I would like to share some thoughts about why creativity is important, and how to foster it in your digital team.
There are many critical aspects in managing digital marketing teams. Unfortunately, I have observed that many teams are stuck in non-productive patterns. The result is that objectives are not met, due to poor communication and lack of knowledge about sharing and supporting new ideas. Staff members are hesitant to be creative, and it is not the individual’s fault; it is a flaw in the culture and a lack of awareness of how creativity, ideas, and innovations work.
What is the purpose of your website?
Most organisations have, or should have, a mission regarding their website. To fulfill the mission it is vital to have strong leadership and management to drive the mission forward, by articulating it so that everyone understands it.
Stakeholders tend to have different interests and agendas
Looking at digital efforts from the human resources perspective, you have the content creators, web editors, e-commerce managers, sales people, business analysts, technical experts, developers, designers, image editors…you name it!
So there are numerous key functions to keep a great website live. Each team is also likely to have their own agenda about what needs to be done, and how it should be accomplished. Many digital teams I know about find it challenging to achieve effective collaboration.
People have different ways of looking at problems and diverse views about what the priorities and solutions are. This often creates conflicts, and these disagreements can drain the energy in the organisation.
Learn how to say “yes” to ideas
To avoid the problem of inter-departmental tension, I would like to introduce you to the concept of saying “yes” to ideas — to keep the creativity level high and the flow of ideas continuing. This approach is used in many successful organisations. Are you familiar with Pixar Studios? They’re using this method, and all of their staff are trained in how to promote creative flow.
In essence, this concept means that when someone has an idea, you should say “Yes, and…” to the idea and let the person continue to tell you more about their idea.
Too often people are in the habit of saying “Yes, but…”. This “Yes, but…” often continues with “Yes, but we did this last year”, “Yes, but I am not really sure if that will work”, or “Yes, but we are so busy so at the moment we are not able to do that.” All of these “but” comments drain people’s energy and make them less motivated to share and explore their ideas — and make it less likely that their ideas will become reality.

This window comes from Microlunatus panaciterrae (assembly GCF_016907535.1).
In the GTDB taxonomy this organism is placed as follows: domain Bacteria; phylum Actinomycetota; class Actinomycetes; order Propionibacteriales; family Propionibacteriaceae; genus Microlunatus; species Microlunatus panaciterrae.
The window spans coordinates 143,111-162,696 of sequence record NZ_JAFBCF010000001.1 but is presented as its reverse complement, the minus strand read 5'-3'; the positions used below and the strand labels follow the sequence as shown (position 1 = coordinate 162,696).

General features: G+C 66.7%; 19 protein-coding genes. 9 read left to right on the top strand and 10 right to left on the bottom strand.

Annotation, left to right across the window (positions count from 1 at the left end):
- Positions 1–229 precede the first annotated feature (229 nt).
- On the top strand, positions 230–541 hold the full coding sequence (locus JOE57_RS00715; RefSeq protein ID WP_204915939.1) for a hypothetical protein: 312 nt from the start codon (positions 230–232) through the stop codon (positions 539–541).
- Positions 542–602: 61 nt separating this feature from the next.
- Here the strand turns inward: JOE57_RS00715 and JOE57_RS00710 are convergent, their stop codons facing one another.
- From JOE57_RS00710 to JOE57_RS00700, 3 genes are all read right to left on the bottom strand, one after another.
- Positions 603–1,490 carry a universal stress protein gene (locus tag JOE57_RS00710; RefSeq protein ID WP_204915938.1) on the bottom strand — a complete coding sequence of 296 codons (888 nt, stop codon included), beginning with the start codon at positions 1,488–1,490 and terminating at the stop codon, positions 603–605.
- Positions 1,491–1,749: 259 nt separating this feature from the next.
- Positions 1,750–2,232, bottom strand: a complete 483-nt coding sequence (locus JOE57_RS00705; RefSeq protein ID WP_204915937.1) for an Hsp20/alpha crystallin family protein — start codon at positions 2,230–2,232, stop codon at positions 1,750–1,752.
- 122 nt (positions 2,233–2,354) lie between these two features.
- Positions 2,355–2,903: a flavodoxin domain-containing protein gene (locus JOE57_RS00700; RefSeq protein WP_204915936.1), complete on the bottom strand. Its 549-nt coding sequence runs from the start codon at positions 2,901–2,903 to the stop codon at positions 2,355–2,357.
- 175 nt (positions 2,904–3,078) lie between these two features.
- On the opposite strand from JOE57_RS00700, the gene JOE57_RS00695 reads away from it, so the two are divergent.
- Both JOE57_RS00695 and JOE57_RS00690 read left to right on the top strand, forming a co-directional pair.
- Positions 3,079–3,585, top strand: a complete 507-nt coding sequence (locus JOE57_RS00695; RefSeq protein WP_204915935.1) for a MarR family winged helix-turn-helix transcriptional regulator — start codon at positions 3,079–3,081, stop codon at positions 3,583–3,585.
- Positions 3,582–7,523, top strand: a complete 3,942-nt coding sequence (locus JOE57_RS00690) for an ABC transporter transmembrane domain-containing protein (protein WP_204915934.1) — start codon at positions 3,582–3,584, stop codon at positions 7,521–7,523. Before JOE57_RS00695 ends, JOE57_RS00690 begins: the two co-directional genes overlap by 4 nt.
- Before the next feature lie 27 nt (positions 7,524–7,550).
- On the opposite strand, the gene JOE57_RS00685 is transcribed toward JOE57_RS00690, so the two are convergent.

When an idea is in someone’s head, it is just an idea. It’s when you are exploring and implementing the concept, and doing something about it, that you are truly innovating! To effectively execute an idea you need your colleagues to support it. The best way to gain this support in the early stages of developing an idea is to be positive and utilize “Yes, and…” energy.
When you and your team know what your mission statement is, and you all have agreed that this is the way you are moving forward, great ideas will start to come forward more often.
Image: Daquella manera / Flickr
Letting in opportunities
Digital teams have endless opportunities to try new tools and techniques, but they’re also likely to have limited resources.
When individuals get into the mind-set of saying “Yes, but…”, they are inclined to turn down ideas that should be acted upon. In the digital world, there is often that additional 10% of ideas that will provide the extra push to convert your visitor into ravings fans, thereby driving sales growth.
You’ll achieve higher conversion rates and drive more traffic to your site. Your site will become a portal of live and constantly evolving information, which customers are likely to visit on a regular basis.
I have worked with many different digital teams and it’s made a huge difference when the internal language has changed. When you say “Yes, and…” you get amazing results!
I’ve also worked in more negative environments. In those situations everything seemed to take forever, and the results were not impressive. Team members and leaders said “Yes, but…” to each other all the time.
Why it is worth it
Every time you can do something that makes your website visitor’s experience easier, clearer, and more engaging, you will earn more money. When an improvement is implemented, it is finished and people don’t have to think about it any longer.
Taking action creates space for new ideas and improvements, and you and your colleagues are more likely to be in a productive flow.
The end result
These changes ultimately mean that your current and potential customers will have a better experience. An easy and painless user experience is crucial to the success of all websites and digital platforms. When a site is cumbersome and frustrating, your prospective customer will leave your site and go to a competitor. They will spend time and money there instead – which is a marketer’s worst nightmare.
When you and your colleagues start saying “Yes, and…” to new ideas and stop saying “Yes, but…” you are creating positive energy. You are creating a culture that encourages and nurtures new ideas; people will feel empowered when someone is listening to them.
I encourage you to give it a try. Say “Yes, and…” and let the conversation flow. Your colleagues will love you!
How was that? Does it make sense? Please comment!
This post was also published at Web Manager Group blog
Sofie Sandell is the author of the book ‘Digital Leadership – How Creativity in Business Can Propel Your Brand and Boost Your Results’, to be published soon.
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